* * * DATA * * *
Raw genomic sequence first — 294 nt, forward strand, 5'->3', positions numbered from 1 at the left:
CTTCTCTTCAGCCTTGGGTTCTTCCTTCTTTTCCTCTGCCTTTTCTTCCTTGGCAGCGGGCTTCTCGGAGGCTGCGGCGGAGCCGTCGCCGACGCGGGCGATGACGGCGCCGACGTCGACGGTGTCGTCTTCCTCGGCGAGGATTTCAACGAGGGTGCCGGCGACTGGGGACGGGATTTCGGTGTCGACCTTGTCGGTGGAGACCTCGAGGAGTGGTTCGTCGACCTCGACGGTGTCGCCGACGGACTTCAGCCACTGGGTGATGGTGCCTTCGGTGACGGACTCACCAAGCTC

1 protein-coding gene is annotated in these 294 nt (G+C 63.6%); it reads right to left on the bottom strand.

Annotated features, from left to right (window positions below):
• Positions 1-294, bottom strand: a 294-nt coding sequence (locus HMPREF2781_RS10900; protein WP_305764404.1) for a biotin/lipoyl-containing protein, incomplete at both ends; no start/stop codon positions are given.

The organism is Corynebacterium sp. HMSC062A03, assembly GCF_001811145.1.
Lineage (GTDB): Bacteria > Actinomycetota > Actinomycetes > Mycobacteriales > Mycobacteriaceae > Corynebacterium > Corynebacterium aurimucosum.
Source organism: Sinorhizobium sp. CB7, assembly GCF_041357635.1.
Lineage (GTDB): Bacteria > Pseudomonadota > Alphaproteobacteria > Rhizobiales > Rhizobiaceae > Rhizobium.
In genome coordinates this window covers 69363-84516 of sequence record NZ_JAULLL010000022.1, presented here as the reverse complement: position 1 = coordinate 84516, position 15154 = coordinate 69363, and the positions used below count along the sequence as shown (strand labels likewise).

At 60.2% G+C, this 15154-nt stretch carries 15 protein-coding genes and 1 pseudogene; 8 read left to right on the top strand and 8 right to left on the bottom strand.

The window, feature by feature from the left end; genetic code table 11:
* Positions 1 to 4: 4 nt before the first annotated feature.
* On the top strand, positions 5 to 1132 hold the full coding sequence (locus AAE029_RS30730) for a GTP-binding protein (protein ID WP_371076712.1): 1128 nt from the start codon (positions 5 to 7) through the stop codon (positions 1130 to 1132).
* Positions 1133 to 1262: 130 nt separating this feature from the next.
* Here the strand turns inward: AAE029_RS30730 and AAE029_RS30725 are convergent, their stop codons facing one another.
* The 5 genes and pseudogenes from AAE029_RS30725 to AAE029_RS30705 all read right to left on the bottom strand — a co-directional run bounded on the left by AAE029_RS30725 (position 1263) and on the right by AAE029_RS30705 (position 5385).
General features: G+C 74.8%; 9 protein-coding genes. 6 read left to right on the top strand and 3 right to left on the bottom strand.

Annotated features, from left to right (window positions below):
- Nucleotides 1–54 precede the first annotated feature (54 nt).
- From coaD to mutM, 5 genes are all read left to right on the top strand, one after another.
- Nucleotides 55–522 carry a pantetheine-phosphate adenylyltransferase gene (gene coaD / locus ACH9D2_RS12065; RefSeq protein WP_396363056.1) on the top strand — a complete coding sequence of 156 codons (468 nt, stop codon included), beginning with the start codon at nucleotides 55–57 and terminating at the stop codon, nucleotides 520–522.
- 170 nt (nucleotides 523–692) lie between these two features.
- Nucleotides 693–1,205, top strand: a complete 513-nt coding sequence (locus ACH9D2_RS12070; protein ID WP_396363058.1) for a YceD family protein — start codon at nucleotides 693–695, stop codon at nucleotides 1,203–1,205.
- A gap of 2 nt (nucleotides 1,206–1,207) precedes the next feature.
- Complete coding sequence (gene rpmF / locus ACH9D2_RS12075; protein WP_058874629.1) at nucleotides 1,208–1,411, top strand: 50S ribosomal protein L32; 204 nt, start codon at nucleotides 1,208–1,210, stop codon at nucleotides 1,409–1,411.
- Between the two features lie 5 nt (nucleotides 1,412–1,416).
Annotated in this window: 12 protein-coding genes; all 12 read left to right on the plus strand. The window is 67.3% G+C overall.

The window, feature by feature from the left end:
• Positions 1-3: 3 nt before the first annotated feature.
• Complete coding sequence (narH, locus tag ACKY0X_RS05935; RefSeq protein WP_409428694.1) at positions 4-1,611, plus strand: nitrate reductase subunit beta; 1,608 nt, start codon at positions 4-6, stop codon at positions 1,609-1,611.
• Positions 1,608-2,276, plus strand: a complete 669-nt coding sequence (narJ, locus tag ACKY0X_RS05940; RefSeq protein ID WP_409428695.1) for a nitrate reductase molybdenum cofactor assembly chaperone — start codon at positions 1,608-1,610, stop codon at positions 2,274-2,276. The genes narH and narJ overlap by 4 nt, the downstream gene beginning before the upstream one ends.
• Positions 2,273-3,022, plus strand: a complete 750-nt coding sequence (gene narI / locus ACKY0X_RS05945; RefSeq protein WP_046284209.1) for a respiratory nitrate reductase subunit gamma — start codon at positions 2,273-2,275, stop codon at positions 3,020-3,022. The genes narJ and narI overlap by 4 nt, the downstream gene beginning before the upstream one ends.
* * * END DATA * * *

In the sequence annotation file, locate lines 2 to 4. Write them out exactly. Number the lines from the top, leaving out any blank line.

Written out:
CTTCTCTTCAGCCTTGGGTTCTTCCTTCTTTTCCTCTGCCTTTTCTTCCTTGGCAGCGGGCTTCTCGGAGGCTGCGGCGGAGCCGTCGCCGACGCGGGCGATGACGGCGCCGACGTCGACGGTGTCGTCTTCCTCGGCGAGGATTTCAACGAGGGTGCCGGCGACTGGGGACGGGATTTCGGTGTCGACCTTGTCGGTGGAGACCTCGAGGAGTGGTTCGTCGACCTCGACGGTGTCGCCGACGGACTTCAGCCACTGGGTGATGGTGCCTTCGGTGACGGACTCACCAAGCTC

1 protein-coding gene is annotated in these 294 nt (G+C 63.6%); it reads right to left on the bottom strand.

Annotated features, from left to right (window positions below):